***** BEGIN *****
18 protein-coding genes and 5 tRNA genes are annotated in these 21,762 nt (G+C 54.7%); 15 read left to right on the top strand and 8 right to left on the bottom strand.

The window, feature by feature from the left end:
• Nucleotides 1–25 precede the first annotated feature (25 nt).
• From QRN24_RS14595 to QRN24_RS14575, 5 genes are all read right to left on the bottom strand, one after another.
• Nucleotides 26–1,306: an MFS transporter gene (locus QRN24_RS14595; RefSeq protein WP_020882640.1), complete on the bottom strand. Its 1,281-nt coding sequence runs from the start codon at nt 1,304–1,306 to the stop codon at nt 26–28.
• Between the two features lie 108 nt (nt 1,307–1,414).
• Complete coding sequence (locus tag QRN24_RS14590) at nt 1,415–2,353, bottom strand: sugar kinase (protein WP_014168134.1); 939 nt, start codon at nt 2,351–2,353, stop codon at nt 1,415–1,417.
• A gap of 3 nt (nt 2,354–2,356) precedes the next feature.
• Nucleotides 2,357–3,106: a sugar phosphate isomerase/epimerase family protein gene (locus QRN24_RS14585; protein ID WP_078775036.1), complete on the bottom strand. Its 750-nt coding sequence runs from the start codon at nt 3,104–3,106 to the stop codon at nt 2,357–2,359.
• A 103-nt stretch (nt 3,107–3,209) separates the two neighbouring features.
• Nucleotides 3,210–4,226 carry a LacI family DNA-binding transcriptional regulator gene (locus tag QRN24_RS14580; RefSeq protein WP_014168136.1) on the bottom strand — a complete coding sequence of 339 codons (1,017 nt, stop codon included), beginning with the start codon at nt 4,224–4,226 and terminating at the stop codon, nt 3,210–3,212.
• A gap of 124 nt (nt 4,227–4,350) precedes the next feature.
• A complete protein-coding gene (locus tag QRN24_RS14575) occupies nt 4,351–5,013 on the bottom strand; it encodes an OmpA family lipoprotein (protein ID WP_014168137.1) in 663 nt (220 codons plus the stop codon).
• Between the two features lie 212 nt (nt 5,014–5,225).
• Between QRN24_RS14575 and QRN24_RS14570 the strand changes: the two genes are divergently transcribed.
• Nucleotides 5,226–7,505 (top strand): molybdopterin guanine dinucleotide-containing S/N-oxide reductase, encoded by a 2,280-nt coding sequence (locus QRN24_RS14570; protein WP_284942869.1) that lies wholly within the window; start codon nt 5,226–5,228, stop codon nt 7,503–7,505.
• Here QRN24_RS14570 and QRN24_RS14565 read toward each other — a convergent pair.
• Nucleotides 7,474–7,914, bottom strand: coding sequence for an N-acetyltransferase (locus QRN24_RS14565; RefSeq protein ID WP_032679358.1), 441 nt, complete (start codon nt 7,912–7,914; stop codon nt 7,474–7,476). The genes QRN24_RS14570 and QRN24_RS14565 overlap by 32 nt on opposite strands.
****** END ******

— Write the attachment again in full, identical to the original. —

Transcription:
18 protein-coding genes and 5 tRNA genes are annotated in these 21,762 nt (G+C 54.7%); 15 read left to right on the top strand and 8 right to left on the bottom strand.

The window, feature by feature from the left end:
• Nucleotides 1–25 precede the first annotated feature (25 nt).
• From QRN24_RS14595 to QRN24_RS14575, 5 genes are all read right to left on the bottom strand, one after another.
• Nucleotides 26–1,306: an MFS transporter gene (locus QRN24_RS14595; RefSeq protein WP_020882640.1), complete on the bottom strand. Its 1,281-nt coding sequence runs from the start codon at nt 1,304–1,306 to the stop codon at nt 26–28.
• Between the two features lie 108 nt (nt 1,307–1,414).
• Complete coding sequence (locus tag QRN24_RS14590) at nt 1,415–2,353, bottom strand: sugar kinase (protein WP_014168134.1); 939 nt, start codon at nt 2,351–2,353, stop codon at nt 1,415–1,417.
• A gap of 3 nt (nt 2,354–2,356) precedes the next feature.
• Nucleotides 2,357–3,106: a sugar phosphate isomerase/epimerase family protein gene (locus QRN24_RS14585; protein ID WP_078775036.1), complete on the bottom strand. Its 750-nt coding sequence runs from the start codon at nt 3,104–3,106 to the stop codon at nt 2,357–2,359.
• A 103-nt stretch (nt 3,107–3,209) separates the two neighbouring features.
• Nucleotides 3,210–4,226 carry a LacI family DNA-binding transcriptional regulator gene (locus tag QRN24_RS14580; RefSeq protein WP_014168136.1) on the bottom strand — a complete coding sequence of 339 codons (1,017 nt, stop codon included), beginning with the start codon at nt 4,224–4,226 and terminating at the stop codon, nt 3,210–3,212.
• A gap of 124 nt (nt 4,227–4,350) precedes the next feature.
• A complete protein-coding gene (locus tag QRN24_RS14575) occupies nt 4,351–5,013 on the bottom strand; it encodes an OmpA family lipoprotein (protein ID WP_014168137.1) in 663 nt (220 codons plus the stop codon).
• Between the two features lie 212 nt (nt 5,014–5,225).
• Between QRN24_RS14575 and QRN24_RS14570 the strand changes: the two genes are divergently transcribed.
• Nucleotides 5,226–7,505 (top strand): molybdopterin guanine dinucleotide-containing S/N-oxide reductase, encoded by a 2,280-nt coding sequence (locus QRN24_RS14570; protein WP_284942869.1) that lies wholly within the window; start codon nt 5,226–5,228, stop codon nt 7,503–7,505.
• Here QRN24_RS14570 and QRN24_RS14565 read toward each other — a convergent pair.
• Nucleotides 7,474–7,914, bottom strand: coding sequence for an N-acetyltransferase (locus QRN24_RS14565; RefSeq protein ID WP_032679358.1), 441 nt, complete (start codon nt 7,912–7,914; stop codon nt 7,474–7,476). The genes QRN24_RS14570 and QRN24_RS14565 overlap by 32 nt on opposite strands.